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The Nature of Water

By Jeff Brooks

The Niagara River is powerful and deep as it flow along slowly, mile after mile. In an instant, without any hint of what is coming, it reaches the falls and transforms, explodes into flumes, torrents, droplets and sprays as it crashes violently into the rocks below. It bubbles, roils and spins and settles down again forming a slow, deep river once again.

So what is the water really like? What is the true nature of the water? Deep and peaceful? Chaotic and violent? Misty? Powerful?

The quality of the water is subject to conditions. Under some conditions it is one way. When conditions change it is another way. It adapts to the conditions as they change.

What is our true nature? Turbulent? Peaceful? Wise? Impulsive?

We also adapt to the conditions in which we find ourselves. The difference between our selves and water is that to some degree we can determine the conditions in which we live.
We do not have to be turbulent, angry, greedy, stupid, helpless or hurt. We can act. If we learn what to do, gain the skills we need to act, and then apply ourselves to acting wisely, we can create the best conditions for our own lives.

Unexpected conditions will arise. One day we may go over the falls. But if we have trained wisely and well we will recognize the conditions for what they are, adapt to them and be able to accommodate them, without fear or clinging.

People come in to our dojo and sometimes they tell me what kind of person they are. They say “I am not flexible.” Or “I am very strong.”

Whatever words they use to describe themselves, whatever attributes they think they possess or lack, the fact is that none of it accurately describes them. It describes their response to current conditions. If they attribute these characteristics to themselves as if they were fixed, they will ultimately lose the their strengths (by complacency) or fail to overcome their weaknesses (by failing to make effort.)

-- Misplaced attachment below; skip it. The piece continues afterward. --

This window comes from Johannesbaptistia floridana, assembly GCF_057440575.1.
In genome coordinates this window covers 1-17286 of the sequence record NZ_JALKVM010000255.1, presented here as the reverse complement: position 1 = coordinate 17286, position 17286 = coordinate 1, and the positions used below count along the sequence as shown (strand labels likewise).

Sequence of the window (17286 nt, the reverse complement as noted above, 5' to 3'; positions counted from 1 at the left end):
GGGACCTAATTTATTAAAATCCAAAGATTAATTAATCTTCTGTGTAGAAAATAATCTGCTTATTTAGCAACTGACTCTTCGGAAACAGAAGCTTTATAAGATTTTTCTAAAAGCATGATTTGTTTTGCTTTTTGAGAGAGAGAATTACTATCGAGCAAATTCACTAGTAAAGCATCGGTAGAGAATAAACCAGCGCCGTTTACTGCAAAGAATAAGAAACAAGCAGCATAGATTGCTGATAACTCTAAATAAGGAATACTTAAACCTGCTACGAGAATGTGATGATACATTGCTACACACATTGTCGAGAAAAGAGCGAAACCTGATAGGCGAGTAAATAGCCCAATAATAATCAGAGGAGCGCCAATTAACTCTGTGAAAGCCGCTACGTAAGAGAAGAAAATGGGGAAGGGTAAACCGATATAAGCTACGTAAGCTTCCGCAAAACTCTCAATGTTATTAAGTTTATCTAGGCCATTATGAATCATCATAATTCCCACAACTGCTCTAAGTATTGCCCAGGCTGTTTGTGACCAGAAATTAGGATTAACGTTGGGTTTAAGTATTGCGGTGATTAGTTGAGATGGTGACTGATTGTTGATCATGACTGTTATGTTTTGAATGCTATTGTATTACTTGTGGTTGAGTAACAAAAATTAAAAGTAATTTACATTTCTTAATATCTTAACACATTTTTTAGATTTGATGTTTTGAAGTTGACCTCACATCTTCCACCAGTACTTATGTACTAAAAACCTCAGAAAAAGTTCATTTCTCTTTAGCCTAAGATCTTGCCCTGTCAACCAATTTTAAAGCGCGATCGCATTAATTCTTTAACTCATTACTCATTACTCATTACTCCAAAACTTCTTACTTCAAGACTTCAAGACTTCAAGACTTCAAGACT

If on the other hand they enter into training sincerely, that is to say enter into a setting in which the conditions are perfect for their own inner and outer development, they will get the results they want. They will become who they wish to be. But only by acknowledging that our “true nature” does not describe some permanent inherent characteristic which we possess, but the fact that we are subject to conditions and reflect a universe – of our own making or otherwise.

Once a year we ring the big 200 lb. Chinese iron bell in our dojo. One day only. This is similar to the annual Japanese New Years celebration Kagami Biraki, but not quite the same.

For an entire year the bell remains silent at the front of our dojo. During every practice, every class, every meditation session it stays quiet. The once a year the sound resonates through our dojo, through our building, rings out across the whole neighborhood. The bell has no nature of creating a great sound. But when the conditions are right it rings out loud and strong. Then, when the conditions are withdrawn, silence returns.

It works the same way in our own hearts and minds. To the degree that we can, we create the conditions in which we live. This is how we become who we are.

Copyright Jeff Brooks and 2007

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About The Author:

Jeffrey Brooks, Seventh Degree Black Belt, has been the director of Northampton Karate Dojo in Northampton, Massachusetts since 1987 and director of Northampton Zendo since 1993. He is a police officer and police instructor, and the author of “Rhinoceros Zen – Zen Martial Arts and the Path to Freedom.” His column Zen Mirror and other articles appear on

New! is pleased to announce its first book: “Rhinoceros Zen –Zen Martial Arts and the Path to Freedom,” by Jeffrey Brooks, a work that portrays the dual paths and interplay between Zen and Karate-do. Fast paced and easy to read, it is full of insight and wisdom. It is a rewarding read for any martial artist.

(Softcover, 300 pages, illustrated)


To find more articles of interest, search on one of these keywords:

Zen philosophy,mental flow,self nature

Read more articles by Jeff Brooks

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